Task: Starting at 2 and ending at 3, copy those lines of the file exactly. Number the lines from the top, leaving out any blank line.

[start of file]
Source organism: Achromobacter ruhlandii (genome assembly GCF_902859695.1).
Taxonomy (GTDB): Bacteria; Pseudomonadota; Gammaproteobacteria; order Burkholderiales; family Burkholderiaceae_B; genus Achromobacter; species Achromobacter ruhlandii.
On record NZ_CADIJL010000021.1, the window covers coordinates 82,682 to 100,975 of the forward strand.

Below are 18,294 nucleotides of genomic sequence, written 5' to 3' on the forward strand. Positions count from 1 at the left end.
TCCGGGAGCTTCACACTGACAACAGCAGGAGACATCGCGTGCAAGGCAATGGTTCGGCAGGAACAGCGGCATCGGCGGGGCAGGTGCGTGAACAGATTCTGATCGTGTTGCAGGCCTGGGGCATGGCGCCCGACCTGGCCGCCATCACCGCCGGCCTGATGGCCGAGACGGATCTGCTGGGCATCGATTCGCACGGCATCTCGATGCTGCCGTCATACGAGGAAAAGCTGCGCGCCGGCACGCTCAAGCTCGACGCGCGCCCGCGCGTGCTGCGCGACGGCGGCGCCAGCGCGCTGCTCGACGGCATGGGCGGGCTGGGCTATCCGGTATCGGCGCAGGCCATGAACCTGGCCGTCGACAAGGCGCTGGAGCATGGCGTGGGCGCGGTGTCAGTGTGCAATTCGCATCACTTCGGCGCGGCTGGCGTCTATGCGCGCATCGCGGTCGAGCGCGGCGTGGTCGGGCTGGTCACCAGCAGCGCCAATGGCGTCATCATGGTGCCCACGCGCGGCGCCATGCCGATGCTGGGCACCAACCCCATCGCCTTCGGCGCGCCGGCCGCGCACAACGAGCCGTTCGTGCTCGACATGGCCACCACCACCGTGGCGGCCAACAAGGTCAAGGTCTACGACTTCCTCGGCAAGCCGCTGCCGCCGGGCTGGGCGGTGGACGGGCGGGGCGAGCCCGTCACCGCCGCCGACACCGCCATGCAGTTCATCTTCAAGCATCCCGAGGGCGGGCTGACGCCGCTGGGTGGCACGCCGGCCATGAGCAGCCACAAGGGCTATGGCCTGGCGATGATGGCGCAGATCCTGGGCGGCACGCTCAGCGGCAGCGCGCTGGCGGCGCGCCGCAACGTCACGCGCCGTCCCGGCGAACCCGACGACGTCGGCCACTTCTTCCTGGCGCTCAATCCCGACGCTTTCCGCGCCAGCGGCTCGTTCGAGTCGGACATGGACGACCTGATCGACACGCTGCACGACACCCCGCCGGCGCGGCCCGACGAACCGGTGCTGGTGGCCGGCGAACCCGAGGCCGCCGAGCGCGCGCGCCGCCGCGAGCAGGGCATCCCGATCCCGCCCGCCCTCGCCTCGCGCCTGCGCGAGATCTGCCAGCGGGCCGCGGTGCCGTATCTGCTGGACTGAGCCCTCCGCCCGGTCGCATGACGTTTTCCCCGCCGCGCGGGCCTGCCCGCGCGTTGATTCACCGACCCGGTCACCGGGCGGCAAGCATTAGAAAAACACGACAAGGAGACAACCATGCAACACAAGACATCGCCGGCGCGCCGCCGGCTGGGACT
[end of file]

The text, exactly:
Taxonomy (GTDB): Bacteria; Pseudomonadota; Gammaproteobacteria; order Burkholderiales; family Burkholderiaceae_B; genus Achromobacter; species Achromobacter ruhlandii.
On record NZ_CADIJL010000021.1, the window covers coordinates 82,682 to 100,975 of the forward strand.